Disfavour and cancellation[edit source | editbeta] In November 1963, the RAF still found the P.1154 to be a suitable platform, while the Royal Navy appeared to consider the McDonnell Douglas F-4 Phantom II a better fit for its needs. In response, Hawker Siddeley focused its efforts on the RAF version.[10] On 26 February 1964, it was announced in the House of Commons by the Conservative government that a development contract had been placed for the P.1154, equipped with the BS.100 engine, as an RAF strike aircraft. At the same time it was announced that the Naval requirement would be met by Spey-engined Phantoms. More positive news emerged in 1964; on 30 October the BS.100 engine ran for the first time and Hawker Siddeley received favourable reports that the P.1154 was competitive with the performance of other aircraft, including the F-4 Phantom II.[11] Starboard black-and-white view of jet aircraft in-flight. Following the P.1154 cancellation, the Royal Navy purchased the F-4 Phantom II. However, on 2 February 1965, the incoming Labour government, led by Harold Wilson, cancelled the P.1154 on the grounds of cost, along with several other aircraft such as the BAC TSR-2 strike aircraft and Hawker Siddeley HS.681 VSTOL transport. At the time of cancellation, at least three prototypes were under construction.[N 2] Following the cancellation, the RAF and Royal Navy adopted the F-4 Phantom II instead, but the government also gave a contract for continued work on the P.1127 (RAF), which led to the Harrier; this name had originally been reserved for the P.1154 should it enter service.[11] In retrospect, aviation author Tony Buttler considered the cancellation of the aircraft to be justified, noting the time consuming and expensive failures of attempts by other nations (such as Soviet/Russia's Yak-41 and West Germany's EWR VJ 101) at a supersonic VTOL aircraft. Specifications (P.1154 – RAF version)[edit source | editbeta] Planform silhouettes of the P.1154, with the single-seat RAF version on the left and tandem, two-seat Royal Navy Fleet Air Arm version on the right Data from The British Fighter since 1912[13] General characteristics Crew: 1 Length: 49 ft 5 in (15.07 m) Wingspan: 24 ft 0 in (7.32 m) Height: () Max. takeoff weight: 30,970 lb[14] (14,050 kg) Powerplant: 1 × Bristol Siddeley BS.100/9 vectored-thrust turbofan engine with PCB, 33,000 lbf (147 kN)(with afterburning)Performance Maximum speed: Mach 1.3 at sea level (Mach 2.0 at altitude) Service ceiling: 49,000 ft (15,000 m Armament 2 x 1000 lb bombs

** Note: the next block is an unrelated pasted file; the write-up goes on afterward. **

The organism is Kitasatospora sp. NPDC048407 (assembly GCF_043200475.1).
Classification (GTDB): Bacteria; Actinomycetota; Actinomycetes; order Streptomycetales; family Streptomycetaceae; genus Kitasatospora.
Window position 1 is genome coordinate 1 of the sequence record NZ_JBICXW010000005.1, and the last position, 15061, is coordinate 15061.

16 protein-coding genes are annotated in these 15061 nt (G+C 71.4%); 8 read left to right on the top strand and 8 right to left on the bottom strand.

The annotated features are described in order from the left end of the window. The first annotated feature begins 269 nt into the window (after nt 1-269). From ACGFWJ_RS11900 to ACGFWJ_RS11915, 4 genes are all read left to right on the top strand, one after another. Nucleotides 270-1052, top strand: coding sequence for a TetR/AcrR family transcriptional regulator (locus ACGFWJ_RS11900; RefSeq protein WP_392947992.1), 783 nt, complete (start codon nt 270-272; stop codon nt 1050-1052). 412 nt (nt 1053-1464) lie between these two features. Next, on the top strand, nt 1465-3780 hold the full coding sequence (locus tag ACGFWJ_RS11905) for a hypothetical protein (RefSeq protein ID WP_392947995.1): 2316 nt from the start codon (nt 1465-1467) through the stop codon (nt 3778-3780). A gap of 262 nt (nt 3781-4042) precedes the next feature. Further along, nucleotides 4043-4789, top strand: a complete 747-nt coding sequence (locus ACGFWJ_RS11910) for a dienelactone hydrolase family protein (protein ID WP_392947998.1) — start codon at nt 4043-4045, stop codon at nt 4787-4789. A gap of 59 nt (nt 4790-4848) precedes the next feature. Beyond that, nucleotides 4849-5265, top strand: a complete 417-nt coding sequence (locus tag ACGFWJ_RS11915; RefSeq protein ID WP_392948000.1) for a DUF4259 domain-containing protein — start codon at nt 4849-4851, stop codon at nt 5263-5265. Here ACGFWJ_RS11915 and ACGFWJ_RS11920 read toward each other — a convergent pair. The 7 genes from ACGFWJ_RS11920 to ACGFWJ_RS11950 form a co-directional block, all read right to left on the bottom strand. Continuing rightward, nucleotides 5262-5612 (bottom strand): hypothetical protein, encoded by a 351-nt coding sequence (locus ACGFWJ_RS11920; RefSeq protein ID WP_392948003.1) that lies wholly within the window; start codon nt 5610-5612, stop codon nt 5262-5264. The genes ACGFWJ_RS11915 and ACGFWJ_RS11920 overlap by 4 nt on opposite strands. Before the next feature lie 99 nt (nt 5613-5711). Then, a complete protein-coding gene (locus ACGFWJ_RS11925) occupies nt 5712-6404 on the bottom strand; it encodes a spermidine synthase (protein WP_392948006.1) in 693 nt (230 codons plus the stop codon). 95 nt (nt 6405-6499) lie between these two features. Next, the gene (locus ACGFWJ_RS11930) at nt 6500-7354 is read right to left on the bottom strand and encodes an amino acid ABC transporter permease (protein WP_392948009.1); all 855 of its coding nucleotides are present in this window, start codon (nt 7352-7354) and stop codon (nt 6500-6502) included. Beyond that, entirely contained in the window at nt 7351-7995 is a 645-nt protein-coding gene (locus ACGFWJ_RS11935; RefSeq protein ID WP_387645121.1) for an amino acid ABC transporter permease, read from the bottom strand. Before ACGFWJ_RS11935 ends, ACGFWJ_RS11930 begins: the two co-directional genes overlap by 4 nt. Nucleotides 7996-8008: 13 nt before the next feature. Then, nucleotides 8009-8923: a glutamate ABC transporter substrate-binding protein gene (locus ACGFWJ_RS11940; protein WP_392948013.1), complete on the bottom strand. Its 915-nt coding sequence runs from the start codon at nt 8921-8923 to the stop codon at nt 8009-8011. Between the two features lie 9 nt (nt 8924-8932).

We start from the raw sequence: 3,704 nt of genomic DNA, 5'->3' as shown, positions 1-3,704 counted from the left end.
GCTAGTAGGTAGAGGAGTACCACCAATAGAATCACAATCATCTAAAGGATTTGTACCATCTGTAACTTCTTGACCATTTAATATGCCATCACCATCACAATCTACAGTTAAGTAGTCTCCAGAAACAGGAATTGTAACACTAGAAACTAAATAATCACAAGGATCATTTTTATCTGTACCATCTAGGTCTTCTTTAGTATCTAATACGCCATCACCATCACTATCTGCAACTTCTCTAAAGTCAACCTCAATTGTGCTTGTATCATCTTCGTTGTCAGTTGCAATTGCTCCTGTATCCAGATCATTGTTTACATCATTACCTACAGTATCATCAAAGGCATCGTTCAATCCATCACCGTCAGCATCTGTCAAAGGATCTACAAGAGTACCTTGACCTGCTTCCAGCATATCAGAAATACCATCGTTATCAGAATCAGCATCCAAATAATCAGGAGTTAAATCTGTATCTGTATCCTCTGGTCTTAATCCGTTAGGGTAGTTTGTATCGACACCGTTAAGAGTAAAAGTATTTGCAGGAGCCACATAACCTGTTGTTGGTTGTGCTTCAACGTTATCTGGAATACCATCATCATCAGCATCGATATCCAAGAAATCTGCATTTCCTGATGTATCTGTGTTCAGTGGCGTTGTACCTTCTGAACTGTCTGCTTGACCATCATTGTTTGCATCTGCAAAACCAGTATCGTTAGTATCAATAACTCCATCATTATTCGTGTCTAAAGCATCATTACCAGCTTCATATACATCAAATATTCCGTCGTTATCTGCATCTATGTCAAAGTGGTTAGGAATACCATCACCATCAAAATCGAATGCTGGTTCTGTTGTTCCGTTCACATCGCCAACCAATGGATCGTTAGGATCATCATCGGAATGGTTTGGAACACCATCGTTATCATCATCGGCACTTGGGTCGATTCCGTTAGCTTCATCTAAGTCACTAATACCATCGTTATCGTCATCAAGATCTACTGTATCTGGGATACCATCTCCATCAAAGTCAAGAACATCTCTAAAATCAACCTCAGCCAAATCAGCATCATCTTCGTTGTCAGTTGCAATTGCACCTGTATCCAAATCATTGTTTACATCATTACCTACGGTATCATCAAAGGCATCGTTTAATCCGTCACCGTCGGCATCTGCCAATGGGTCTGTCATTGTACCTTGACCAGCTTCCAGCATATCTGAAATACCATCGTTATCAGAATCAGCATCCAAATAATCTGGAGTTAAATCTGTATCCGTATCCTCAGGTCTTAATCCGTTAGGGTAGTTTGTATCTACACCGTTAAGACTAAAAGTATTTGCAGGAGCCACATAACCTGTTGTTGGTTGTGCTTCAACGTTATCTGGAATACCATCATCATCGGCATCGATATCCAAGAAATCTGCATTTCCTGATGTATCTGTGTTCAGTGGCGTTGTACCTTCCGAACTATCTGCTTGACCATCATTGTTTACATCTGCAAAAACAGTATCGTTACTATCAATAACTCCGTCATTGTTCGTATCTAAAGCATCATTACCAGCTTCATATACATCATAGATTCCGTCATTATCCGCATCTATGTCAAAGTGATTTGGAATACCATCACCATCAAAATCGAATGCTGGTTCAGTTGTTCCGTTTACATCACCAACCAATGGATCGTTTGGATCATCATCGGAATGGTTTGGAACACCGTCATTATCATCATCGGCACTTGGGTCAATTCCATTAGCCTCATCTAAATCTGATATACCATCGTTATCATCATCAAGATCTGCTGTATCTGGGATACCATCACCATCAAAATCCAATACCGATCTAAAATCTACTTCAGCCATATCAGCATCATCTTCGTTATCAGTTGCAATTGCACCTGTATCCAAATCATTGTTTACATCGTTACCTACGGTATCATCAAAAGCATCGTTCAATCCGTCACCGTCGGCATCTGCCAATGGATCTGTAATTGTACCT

johnbr, Sep 12, 2013
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